A joint investigation by the Office of the Attorney General (OAG) and the USPS Inspection Service revealed that, between March 2018 and July 2018, Barnes assumed the elderly victim’s identity on several occasions by presenting himself as the victim at several USPS offices and at a check cashing establishment. As proof of his stolen identity, Barnes used a forged New York State Driver’s License that listed the elderly victim’s name, home address, and date of birth, but that contained Barnes’ photograph in order to cash several forged USPS money orders in the victim’s name. Prior to cashing the forged money orders, Barnes used a mobile depositing app to deposit the same money orders — under his own name — into a bank account he controlled. Barnes then withdrew the money out of the account before the bank became aware of the fraud. Because mobile deposit enables a customer to take a picture of a check or money order while maintaining possession of the check or money order itself, Barnes was able to then alter the money orders to substitute the name on the order and cash them a second time at local post offices.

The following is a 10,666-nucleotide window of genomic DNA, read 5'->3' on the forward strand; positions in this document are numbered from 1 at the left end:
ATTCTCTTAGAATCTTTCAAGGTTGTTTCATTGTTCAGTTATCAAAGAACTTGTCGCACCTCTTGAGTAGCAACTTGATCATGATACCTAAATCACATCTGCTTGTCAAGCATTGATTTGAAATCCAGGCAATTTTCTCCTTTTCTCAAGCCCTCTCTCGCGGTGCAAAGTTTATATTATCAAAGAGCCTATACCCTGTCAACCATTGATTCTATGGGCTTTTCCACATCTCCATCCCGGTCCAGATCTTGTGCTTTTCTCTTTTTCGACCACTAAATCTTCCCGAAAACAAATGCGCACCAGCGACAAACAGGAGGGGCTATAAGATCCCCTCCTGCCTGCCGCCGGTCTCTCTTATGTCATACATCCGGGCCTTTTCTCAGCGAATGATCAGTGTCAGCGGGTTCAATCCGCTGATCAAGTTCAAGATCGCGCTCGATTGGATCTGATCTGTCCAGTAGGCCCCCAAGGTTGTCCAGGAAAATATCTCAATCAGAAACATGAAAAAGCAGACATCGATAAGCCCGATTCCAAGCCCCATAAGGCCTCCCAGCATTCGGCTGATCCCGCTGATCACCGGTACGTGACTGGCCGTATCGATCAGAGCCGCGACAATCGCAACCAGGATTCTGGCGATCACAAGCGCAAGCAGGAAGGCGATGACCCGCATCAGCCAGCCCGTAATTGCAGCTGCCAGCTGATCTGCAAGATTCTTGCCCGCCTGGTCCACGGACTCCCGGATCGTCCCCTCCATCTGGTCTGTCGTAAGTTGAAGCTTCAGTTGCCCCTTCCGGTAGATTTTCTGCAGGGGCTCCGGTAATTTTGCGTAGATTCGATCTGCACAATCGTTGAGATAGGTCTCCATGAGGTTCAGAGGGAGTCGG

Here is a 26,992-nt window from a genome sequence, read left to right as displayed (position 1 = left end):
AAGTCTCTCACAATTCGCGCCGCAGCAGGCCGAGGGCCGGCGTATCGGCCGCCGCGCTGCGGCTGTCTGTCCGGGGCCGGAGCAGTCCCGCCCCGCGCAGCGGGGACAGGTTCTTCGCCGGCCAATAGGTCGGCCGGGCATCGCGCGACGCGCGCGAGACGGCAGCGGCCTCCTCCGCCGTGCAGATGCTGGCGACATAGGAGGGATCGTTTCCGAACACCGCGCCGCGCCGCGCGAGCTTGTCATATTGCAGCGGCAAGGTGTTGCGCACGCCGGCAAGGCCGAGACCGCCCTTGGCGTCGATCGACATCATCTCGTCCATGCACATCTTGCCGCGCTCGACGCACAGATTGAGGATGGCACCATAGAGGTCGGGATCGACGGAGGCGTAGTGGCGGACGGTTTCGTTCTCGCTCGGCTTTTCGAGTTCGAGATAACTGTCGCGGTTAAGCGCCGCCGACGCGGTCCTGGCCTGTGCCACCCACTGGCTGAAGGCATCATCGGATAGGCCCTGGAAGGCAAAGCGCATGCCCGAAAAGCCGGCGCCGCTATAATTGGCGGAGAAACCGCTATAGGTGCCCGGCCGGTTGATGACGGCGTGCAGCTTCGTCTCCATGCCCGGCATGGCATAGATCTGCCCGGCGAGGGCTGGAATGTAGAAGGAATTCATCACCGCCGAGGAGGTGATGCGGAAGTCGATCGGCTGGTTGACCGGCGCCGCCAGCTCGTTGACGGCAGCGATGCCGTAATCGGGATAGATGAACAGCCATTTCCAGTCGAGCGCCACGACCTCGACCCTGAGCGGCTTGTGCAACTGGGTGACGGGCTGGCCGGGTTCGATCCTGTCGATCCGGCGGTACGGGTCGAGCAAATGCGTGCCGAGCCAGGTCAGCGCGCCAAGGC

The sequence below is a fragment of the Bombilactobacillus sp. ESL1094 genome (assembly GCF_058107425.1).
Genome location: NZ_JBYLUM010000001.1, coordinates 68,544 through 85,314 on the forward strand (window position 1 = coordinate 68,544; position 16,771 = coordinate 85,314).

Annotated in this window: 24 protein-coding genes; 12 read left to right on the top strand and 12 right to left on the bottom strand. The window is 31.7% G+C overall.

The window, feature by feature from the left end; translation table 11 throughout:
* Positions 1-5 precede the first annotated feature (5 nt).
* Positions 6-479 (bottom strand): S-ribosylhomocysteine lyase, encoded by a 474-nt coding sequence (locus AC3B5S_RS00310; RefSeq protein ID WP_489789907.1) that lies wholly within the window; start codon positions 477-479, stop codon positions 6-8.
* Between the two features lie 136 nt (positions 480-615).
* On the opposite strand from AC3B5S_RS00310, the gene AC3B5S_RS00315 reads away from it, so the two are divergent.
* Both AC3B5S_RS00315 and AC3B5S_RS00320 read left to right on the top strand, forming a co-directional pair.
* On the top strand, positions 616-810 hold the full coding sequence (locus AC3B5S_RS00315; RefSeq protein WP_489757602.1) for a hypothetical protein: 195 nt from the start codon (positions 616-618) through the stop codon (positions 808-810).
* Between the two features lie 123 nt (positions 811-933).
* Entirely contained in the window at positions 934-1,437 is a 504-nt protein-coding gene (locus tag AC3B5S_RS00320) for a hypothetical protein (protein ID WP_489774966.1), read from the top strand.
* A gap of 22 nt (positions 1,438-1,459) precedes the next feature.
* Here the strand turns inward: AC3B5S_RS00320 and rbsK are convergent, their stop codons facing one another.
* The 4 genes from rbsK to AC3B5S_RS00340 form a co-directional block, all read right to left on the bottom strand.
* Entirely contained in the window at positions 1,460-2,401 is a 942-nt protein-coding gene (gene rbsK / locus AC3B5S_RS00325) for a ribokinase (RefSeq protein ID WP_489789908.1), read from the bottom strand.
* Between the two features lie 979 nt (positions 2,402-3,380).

The OAG’s indictment charged Barnes with the crimes of Identity Theft in the First Degree, Criminal Possession of a Forged Instrument in the First and Second Degrees, and Grand Larceny in the Fourth Degree.

Today, before the Honorable Alexander Jeong, Barnes pleaded guilty to Grand Larceny in the Fourth Degree, a class “E” felony. On January 20, 2022, Barnes is scheduled to be sentenced to 1 1/2 to 3 years in state prison.  

Tips for Consumers

The OAG recommends the following tips to New Yorkers to safeguard their personal information and prevent most forms of identity theft:

Secure Personal Information: